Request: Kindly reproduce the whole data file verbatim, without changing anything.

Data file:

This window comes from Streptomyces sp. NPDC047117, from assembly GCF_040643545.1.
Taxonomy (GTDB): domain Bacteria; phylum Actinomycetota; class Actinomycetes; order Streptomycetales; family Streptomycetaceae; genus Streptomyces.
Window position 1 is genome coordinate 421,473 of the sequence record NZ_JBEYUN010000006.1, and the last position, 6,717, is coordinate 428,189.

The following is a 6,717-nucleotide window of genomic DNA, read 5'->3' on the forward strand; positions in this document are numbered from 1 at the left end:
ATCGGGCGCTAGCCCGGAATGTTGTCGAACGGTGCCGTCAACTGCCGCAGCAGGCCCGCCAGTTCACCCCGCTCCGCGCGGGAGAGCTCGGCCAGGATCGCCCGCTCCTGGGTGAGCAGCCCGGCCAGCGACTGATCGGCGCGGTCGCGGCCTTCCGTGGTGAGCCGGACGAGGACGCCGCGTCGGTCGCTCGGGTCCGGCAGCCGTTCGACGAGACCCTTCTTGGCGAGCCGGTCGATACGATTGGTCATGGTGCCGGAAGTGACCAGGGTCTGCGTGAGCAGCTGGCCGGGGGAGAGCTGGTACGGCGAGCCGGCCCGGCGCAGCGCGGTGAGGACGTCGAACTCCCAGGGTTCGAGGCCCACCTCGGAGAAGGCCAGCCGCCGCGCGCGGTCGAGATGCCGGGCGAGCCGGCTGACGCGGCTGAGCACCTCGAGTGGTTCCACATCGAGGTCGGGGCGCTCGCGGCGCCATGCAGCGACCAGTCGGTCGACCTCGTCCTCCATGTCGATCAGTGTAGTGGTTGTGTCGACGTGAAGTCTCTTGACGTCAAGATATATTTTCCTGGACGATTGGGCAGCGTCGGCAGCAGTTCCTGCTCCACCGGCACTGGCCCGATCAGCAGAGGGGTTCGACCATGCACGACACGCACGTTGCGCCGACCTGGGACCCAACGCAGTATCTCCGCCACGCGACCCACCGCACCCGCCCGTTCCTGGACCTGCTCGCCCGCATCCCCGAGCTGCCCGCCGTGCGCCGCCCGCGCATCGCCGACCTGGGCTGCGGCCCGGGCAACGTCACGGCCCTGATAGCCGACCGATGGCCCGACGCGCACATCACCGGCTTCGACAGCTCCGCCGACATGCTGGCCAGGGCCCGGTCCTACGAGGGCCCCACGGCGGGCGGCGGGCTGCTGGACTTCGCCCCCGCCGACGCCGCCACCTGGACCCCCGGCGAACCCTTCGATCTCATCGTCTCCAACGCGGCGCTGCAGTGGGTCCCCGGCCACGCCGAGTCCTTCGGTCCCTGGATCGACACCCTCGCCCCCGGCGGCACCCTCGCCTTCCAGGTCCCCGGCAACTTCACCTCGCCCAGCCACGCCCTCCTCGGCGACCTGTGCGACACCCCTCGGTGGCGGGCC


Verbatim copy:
This window comes from Streptomyces sp. NPDC047117, from assembly GCF_040643545.1.
Taxonomy (GTDB): domain Bacteria; phylum Actinomycetota; class Actinomycetes; order Streptomycetales; family Streptomycetaceae; genus Streptomyces.
Window position 1 is genome coordinate 421,473 of the sequence record NZ_JBEYUN010000006.1, and the last position, 6,717, is coordinate 428,189.

The following is a 6,717-nucleotide window of genomic DNA, read 5'->3' on the forward strand; positions in this document are numbered from 1 at the left end:
ATCGGGCGCTAGCCCGGAATGTTGTCGAACGGTGCCGTCAACTGCCGCAGCAGGCCCGCCAGTTCACCCCGCTCCGCGCGGGAGAGCTCGGCCAGGATCGCCCGCTCCTGGGTGAGCAGCCCGGCCAGCGACTGATCGGCGCGGTCGCGGCCTTCCGTGGTGAGCCGGACGAGGACGCCGCGTCGGTCGCTCGGGTCCGGCAGCCGTTCGACGAGACCCTTCTTGGCGAGCCGGTCGATACGATTGGTCATGGTGCCGGAAGTGACCAGGGTCTGCGTGAGCAGCTGGCCGGGGGAGAGCTGGTACGGCGAGCCGGCCCGGCGCAGCGCGGTGAGGACGTCGAACTCCCAGGGTTCGAGGCCCACCTCGGAGAAGGCCAGCCGCCGCGCGCGGTCGAGATGCCGGGCGAGCCGGCTGACGCGGCTGAGCACCTCGAGTGGTTCCACATCGAGGTCGGGGCGCTCGCGGCGCCATGCAGCGACCAGTCGGTCGACCTCGTCCTCCATGTCGATCAGTGTAGTGGTTGTGTCGACGTGAAGTCTCTTGACGTCAAGATATATTTTCCTGGACGATTGGGCAGCGTCGGCAGCAGTTCCTGCTCCACCGGCACTGGCCCGATCAGCAGAGGGGTTCGACCATGCACGACACGCACGTTGCGCCGACCTGGGACCCAACGCAGTATCTCCGCCACGCGACCCACCGCACCCGCCCGTTCCTGGACCTGCTCGCCCGCATCCCCGAGCTGCCCGCCGTGCGCCGCCCGCGCATCGCCGACCTGGGCTGCGGCCCGGGCAACGTCACGGCCCTGATAGCCGACCGATGGCCCGACGCGCACATCACCGGCTTCGACAGCTCCGCCGACATGCTGGCCAGGGCCCGGTCCTACGAGGGCCCCACGGCGGGCGGCGGGCTGCTGGACTTCGCCCCCGCCGACGCCGCCACCTGGACCCCCGGCGAACCCTTCGATCTCATCGTCTCCAACGCGGCGCTGCAGTGGGTCCCCGGCCACGCCGAGTCCTTCGGTCCCTGGATCGACACCCTCGCCCCCGGCGGCACCCTCGCCTTCCAGGTCCCCGGCAACTTCACCTCGCCCAGCCACGCCCTCCTCGGCGACCTGTGCGACACCCCTCGGTGGCGGGCC